Marker Logo HMdb.org THE HISTORICAL
MARKER DATABASE
“Bite-Size Bits of Local, National, and Global History”
“Bite-Size Bits of Local, National, and Global History”
Stillwater in Saratoga County, New York — The American Northeast (Mid-Atlantic)
 

Freeman House

and Site of the Battle of September 19, 1777

 

óHistory Now ó

 
Freeman House Marker image. Click for full size.
By Bill Coughlin, July 13, 2008
1. Freeman House Marker
Inscription. The first battle of Saratoga was fought here on September 19, 1777. The map shows the troop positions. British forces drove the Americans from this place immediately around Freemanís farmhouse. Then the British fortified the area, including the buildings, with earthen and log parapet walls, entrenched, and vainly waited for reinforcements to come.
 
Erected by Saratoga National Historical Park, National Park Service.
 
Location. 43° 0.224′ N, 73° 38.221′ W. Marker is in Stillwater, New York, in Saratoga County. Marker is on Park Tour Road, on the right when traveling north. Touch for map. Marker is in Saratoga National Historical Park along a walking trail at the Balcarres Redoubt/Freeman Farm stop. Marker is in this post office area: Stillwater NY 12170, United States of America.
 
Other nearby markers. At least 8 other markers are within walking distance of this marker. Zebulon Bidwell (within shouting distance of this marker); The Balcarres Redoubt (about 300 feet away, measured in a direct line); Crown Forces (about 500 feet away); Americans Attack (about 600 feet away); Saratoga 1777 (about 600 feet away); Bloody Knoll
Marker on the Saratoga Battlefield image. Click for full size.
By Bill Coughlin, July 13, 2008
2. Marker on the Saratoga Battlefield
(about 700 feet away); John Hardin Memorial (approx. 0.2 miles away); Benedict Arnold Boot Monument (approx. 0.3 miles away). Touch for a list and map of all markers in Stillwater.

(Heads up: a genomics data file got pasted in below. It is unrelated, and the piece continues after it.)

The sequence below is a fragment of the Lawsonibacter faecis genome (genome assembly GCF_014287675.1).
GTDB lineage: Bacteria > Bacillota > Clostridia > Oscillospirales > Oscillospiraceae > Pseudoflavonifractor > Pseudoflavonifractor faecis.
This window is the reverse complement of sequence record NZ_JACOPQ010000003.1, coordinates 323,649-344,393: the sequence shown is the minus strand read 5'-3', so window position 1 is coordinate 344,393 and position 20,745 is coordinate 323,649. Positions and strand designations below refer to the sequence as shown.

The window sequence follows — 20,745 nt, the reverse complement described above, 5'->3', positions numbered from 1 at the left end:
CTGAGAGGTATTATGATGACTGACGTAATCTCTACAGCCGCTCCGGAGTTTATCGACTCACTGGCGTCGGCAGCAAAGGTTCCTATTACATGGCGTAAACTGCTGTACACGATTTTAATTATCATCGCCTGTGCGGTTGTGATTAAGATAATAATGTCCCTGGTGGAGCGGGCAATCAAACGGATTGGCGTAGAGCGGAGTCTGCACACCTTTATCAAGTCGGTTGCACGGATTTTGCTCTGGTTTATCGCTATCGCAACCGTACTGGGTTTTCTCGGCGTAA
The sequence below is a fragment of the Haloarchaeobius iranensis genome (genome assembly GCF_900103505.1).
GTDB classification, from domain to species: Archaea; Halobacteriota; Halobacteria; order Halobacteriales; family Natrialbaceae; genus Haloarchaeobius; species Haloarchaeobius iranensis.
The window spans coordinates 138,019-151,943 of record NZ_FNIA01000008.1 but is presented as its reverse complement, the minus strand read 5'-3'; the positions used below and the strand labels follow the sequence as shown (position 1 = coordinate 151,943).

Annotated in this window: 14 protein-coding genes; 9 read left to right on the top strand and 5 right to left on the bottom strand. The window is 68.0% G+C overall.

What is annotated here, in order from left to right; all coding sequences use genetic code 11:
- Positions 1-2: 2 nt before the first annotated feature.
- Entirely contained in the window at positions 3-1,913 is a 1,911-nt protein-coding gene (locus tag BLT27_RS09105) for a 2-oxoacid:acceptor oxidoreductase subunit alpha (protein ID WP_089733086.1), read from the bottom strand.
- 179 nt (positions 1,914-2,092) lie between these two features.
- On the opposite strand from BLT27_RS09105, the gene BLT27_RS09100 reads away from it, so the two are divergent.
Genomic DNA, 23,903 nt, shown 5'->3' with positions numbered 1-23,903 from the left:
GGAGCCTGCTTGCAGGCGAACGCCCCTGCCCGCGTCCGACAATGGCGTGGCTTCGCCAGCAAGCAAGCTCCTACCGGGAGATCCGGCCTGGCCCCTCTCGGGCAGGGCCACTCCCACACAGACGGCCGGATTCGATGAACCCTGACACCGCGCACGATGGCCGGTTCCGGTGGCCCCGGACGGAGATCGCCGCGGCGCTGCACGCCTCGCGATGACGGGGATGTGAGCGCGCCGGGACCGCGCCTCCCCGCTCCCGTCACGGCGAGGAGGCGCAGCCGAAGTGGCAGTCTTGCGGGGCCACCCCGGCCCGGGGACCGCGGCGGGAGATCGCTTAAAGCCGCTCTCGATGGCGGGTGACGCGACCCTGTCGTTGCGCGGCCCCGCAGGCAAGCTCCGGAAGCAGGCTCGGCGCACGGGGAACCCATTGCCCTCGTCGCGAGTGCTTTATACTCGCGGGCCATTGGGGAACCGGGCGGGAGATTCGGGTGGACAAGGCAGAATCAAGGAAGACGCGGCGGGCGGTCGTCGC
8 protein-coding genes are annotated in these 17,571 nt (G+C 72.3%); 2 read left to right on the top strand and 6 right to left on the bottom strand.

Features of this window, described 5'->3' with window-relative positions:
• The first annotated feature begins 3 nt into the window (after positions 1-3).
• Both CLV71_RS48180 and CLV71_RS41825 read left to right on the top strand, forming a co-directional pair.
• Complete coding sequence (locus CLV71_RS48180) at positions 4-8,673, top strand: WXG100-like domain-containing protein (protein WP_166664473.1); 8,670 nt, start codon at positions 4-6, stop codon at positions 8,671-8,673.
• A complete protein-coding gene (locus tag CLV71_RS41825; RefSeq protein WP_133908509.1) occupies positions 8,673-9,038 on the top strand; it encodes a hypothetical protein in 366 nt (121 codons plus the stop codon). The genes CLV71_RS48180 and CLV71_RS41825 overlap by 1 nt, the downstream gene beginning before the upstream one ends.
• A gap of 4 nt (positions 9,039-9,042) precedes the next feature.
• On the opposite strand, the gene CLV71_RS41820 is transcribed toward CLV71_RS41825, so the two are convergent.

More about this marker. The left of the marker contains a picture of the American troops being driven from the Freeman Farm by the advancing British troops. A map of troop positions is found on the upper right of the marker.
 
Also see . . .
1. Saratoga National Historical Park. National Park Service. (Submitted on September 15, 2008, by Bill Coughlin of North Arlington, New Jersey.) 

2. The Battle of Saratoga. (Submitted on September 15, 2008, by Bill Coughlin of North Arlington, New Jersey.)
3. A British perspective on the Battle of Saratoga from BritishBattles.com. (Submitted on July 17, 2013, by Bill Coughlin of North Arlington, New Jersey.)
 
Categories. Notable EventsNotable PlacesWar, US Revolutionary
 
Freeman House Marker image. Click for full size.
By Bill Coughlin, July 16, 2013
3. Freeman House Marker
British Cannon image. Click for full size.
By Bill Coughlin, July 13, 2008
4. British Cannon
The British fortified this position after the September 19, 1777 battle. This cannon is located near the marker.
Troop Positions Map from Marker image. Click for full size.
By Bill Coughlin, July 13, 2008
5. Troop Positions Map from Marker
The Famous Freeman Farm — The “Pivot Ground” of the Revolutionary War image. Click for full size.
J. J. Prats Postcard Collection
6. The Famous Freeman Farm — The “Pivot Ground” of the Revolutionary War
Undated photographic post card with no other markings. The monument in the center would qualify for its own page as a historical marker for this website if its inscription could be deciphered. Was it located nearby?
The Saratoga Monument erected by Martin D. Hardin image. Click for full size.
J. J. Prats Postcard Collection
7. The Saratoga Monument erected by Martin D. Hardin
Enlargement of the postcard shown in Photo No. 5.
 
 
Credits. This page was last revised on June 16, 2016. This page originally submitted on September 15, 2008, by Bill Coughlin of North Arlington, New Jersey. This page has been viewed 1,102 times since then and 82 times this year. Photos:   1, 2. submitted on September 15, 2008, by Bill Coughlin of North Arlington, New Jersey.   3. submitted on July 17, 2013, by Bill Coughlin of North Arlington, New Jersey.   4, 5. submitted on September 15, 2008, by Bill Coughlin of North Arlington, New Jersey.   6, 7. submitted on November 12, 2011, by J. J. Prats of Springfield, Virginia.
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